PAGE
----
Native protesters march through downtown Seattle against the North Dakota Access Pipeline. Photo by Casey Jaywork.

Natives Lead Anti-DAPL March Through Downtown Seattle

“Water is life!”

About two hundred people marched from Seattle City Hall to Westlake Park this morning in solidarity with the protesters blocking the North Dakota Access Pipeline (DAPL). The march was led by members of local tribes.

“It’s really amazing to see all of the tribal people coming together from all over the United States to stand in solidarity with Standing Rock,” said Peggen Frank of the North Arapaho Nation and the Oglala Lakota tribe. “It’s nice to see people…gathering to stop this black snake—the Dakota Access Pipeline.”

Lawrence Hawk of the Suquamish tribe said he was marching “for our water, for everybody…People are forgetting what we’re about, who we are, where we came from.”

Do you have any message for leaders or the public?

“Do what’s right.”

Alchea Wilson of the Lummi Nation said that she just returned from the Standing Rock protests a few days ago. “There is absolutely no violence at Standing Rock camp” from the protesters, she said. “All I seen was the violence from the attack dogs, from the security guards,” said Wilson.

“Our mother earth is getting really disturbed,” she continued. “We’re killing ourselves by killing the earth. What are you going to drink? What are your children going to drink?”

We’ve previously covered local involvement in the anti-DAPL protests.

More in News & Comment

Protestors gather at SeaTac’s Families Belong Together rally. Photo by Alex Garland
Seattle’s Separated Children

A local non-profit houses several immigrant youths who were separated from their parents at the border. But for how long?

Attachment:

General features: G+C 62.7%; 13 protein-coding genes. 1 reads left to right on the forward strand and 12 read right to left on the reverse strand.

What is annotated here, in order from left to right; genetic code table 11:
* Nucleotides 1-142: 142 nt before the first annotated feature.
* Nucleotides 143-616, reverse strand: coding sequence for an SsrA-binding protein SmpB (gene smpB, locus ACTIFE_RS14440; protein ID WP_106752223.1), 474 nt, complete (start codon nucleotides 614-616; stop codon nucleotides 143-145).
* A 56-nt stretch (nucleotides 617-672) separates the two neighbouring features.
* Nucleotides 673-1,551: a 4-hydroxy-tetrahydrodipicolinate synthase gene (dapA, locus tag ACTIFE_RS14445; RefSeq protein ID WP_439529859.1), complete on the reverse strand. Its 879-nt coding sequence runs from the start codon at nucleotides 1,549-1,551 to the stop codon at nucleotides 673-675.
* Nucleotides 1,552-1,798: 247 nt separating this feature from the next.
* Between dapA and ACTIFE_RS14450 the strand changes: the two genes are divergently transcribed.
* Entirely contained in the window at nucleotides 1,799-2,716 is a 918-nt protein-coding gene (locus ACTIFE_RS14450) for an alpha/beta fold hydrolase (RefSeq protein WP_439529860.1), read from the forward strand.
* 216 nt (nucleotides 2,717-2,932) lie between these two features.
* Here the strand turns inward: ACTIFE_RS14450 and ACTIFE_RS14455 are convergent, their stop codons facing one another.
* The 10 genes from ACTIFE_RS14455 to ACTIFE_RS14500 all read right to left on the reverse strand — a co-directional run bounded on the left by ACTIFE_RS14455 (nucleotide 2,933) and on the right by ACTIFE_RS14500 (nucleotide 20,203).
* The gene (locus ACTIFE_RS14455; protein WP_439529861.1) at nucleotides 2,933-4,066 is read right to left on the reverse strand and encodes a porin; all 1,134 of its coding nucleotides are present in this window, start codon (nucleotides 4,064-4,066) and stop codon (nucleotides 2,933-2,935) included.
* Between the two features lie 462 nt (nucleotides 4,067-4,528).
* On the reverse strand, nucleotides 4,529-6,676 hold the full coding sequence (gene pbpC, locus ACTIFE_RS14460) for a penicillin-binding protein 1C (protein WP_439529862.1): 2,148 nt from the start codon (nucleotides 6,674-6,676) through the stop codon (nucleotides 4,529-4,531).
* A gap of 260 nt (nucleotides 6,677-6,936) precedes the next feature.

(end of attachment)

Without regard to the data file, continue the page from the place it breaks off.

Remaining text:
Katrina Johnson, Charleena Lyles’ cousin, speaks at a press conference for De-Escalate Washington’s I-940 on July 6, 2017. Photo by Sara Bernard
Communities of Color Respond to Police Chief Best’s Nomination

Although its a mixed bag for some, the families affected by police shootings say she’s the best one for the job.

While King County Metro has been testing out several trial electric buses since since 2016, the agency aims to have a fully electric bus fleet by 2040. Photo by SounderBruce/Flickr
King County Rolls on With Its Electric Bus Fleet Plans

With an overhaul set by 2040, a new report shows the economic and health benefits of going electric.

Nikkita Oliver speaks at a July 17 No New Youth Jail press conference in front of the construction site of the King County Youth Detention Center. Photo by Josh Kelety
King County Youth Detention Center Moves Forward Despite Opposition

As community criticism of the project mounts, King County tries to take a middle road.

Trouble in Tacoma

A cannabis producer has been shut down for “numerous and substantial violations.”

Between Seattle’s $15 minimum wage and the new no-poach cause agreement, Washington has been leading the nation in advancing fast food workers’ rights. Photo by Fibonacci Blue/Flickr
Washington AG’s Deal Grants Mobility to Fast Food Workers Nationwide

Seven fast food chains have agreed to end no-poaching policies that economists say cause wage stagnation.

The Carlton Complex wildfire burned in north-central Washington state in 2014. Photo by Jason Kriess/Wikimedia Commons
King County Burn Ban Starts This Weekend

Other counties across the state have already enacted similar restrictions.

Numerous complaints against King County Sheriff’s deputies for issues like excessive force and improper search and seizure weren’t investigated due to internal misclassification, a new report says. Photo by Oran Viriyincy/Flickr
Report Finds Complaints Against King County Sheriff’s Deputies Weren’t Investigated

An outside review says that allegations of excessive force and racially-biased policing weren’t pursued.

Most Read